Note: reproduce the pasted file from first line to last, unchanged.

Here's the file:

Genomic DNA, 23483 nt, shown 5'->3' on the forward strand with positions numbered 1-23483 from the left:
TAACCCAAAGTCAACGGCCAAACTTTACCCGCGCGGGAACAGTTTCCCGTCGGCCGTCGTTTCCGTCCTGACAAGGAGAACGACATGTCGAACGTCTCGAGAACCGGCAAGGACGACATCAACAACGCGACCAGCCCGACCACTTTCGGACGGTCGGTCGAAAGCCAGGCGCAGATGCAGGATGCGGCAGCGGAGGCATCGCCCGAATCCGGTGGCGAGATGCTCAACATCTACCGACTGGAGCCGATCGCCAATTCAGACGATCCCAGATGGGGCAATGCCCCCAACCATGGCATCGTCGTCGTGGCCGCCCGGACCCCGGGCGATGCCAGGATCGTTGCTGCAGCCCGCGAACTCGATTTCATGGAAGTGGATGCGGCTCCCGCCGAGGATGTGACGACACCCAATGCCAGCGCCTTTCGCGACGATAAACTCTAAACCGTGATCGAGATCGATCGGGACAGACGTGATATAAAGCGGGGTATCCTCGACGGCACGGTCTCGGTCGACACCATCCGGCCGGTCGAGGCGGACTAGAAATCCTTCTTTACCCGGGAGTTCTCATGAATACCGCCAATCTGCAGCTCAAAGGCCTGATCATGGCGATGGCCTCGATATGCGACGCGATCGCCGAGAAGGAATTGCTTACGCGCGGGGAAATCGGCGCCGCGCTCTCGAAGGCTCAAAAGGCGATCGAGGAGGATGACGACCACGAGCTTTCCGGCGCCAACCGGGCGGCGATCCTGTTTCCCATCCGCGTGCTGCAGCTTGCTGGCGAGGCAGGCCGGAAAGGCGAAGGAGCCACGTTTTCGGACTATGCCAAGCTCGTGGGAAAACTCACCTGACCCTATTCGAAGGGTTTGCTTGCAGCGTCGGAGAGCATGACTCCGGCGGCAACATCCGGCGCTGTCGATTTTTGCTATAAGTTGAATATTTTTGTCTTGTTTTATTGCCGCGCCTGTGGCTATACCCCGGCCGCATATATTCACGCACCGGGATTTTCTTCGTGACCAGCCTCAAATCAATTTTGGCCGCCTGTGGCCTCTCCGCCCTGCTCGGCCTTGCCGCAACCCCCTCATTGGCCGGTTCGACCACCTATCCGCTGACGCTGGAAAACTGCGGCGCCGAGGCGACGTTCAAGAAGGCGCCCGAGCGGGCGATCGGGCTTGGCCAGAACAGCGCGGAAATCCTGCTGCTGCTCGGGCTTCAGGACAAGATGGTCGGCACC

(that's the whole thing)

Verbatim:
Genomic DNA, 23483 nt, shown 5'->3' on the forward strand with positions numbered 1-23483 from the left:
TAACCCAAAGTCAACGGCCAAACTTTACCCGCGCGGGAACAGTTTCCCGTCGGCCGTCGTTTCCGTCCTGACAAGGAGAACGACATGTCGAACGTCTCGAGAACCGGCAAGGACGACATCAACAACGCGACCAGCCCGACCACTTTCGGACGGTCGGTCGAAAGCCAGGCGCAGATGCAGGATGCGGCAGCGGAGGCATCGCCCGAATCCGGTGGCGAGATGCTCAACATCTACCGACTGGAGCCGATCGCCAATTCAGACGATCCCAGATGGGGCAATGCCCCCAACCATGGCATCGTCGTCGTGGCCGCCCGGACCCCGGGCGATGCCAGGATCGTTGCTGCAGCCCGCGAACTCGATTTCATGGAAGTGGATGCGGCTCCCGCCGAGGATGTGACGACACCCAATGCCAGCGCCTTTCGCGACGATAAACTCTAAACCGTGATCGAGATCGATCGGGACAGACGTGATATAAAGCGGGGTATCCTCGACGGCACGGTCTCGGTCGACACCATCCGGCCGGTCGAGGCGGACTAGAAATCCTTCTTTACCCGGGAGTTCTCATGAATACCGCCAATCTGCAGCTCAAAGGCCTGATCATGGCGATGGCCTCGATATGCGACGCGATCGCCGAGAAGGAATTGCTTACGCGCGGGGAAATCGGCGCCGCGCTCTCGAAGGCTCAAAAGGCGATCGAGGAGGATGACGACCACGAGCTTTCCGGCGCCAACCGGGCGGCGATCCTGTTTCCCATCCGCGTGCTGCAGCTTGCTGGCGAGGCAGGCCGGAAAGGCGAAGGAGCCACGTTTTCGGACTATGCCAAGCTCGTGGGAAAACTCACCTGACCCTATTCGAAGGGTTTGCTTGCAGCGTCGGAGAGCATGACTCCGGCGGCAACATCCGGCGCTGTCGATTTTTGCTATAAGTTGAATATTTTTGTCTTGTTTTATTGCCGCGCCTGTGGCTATACCCCGGCCGCATATATTCACGCACCGGGATTTTCTTCGTGACCAGCCTCAAATCAATTTTGGCCGCCTGTGGCCTCTCCGCCCTGCTCGGCCTTGCCGCAACCCCCTCATTGGCCGGTTCGACCACCTATCCGCTGACGCTGGAAAACTGCGGCGCCGAGGCGACGTTCAAGAAGGCGCCCGAGCGGGCGATCGGGCTTGGCCAGAACAGCGCGGAAATCCTGCTGCTGCTCGGGCTTCAGGACAAGATGGTCGGCACC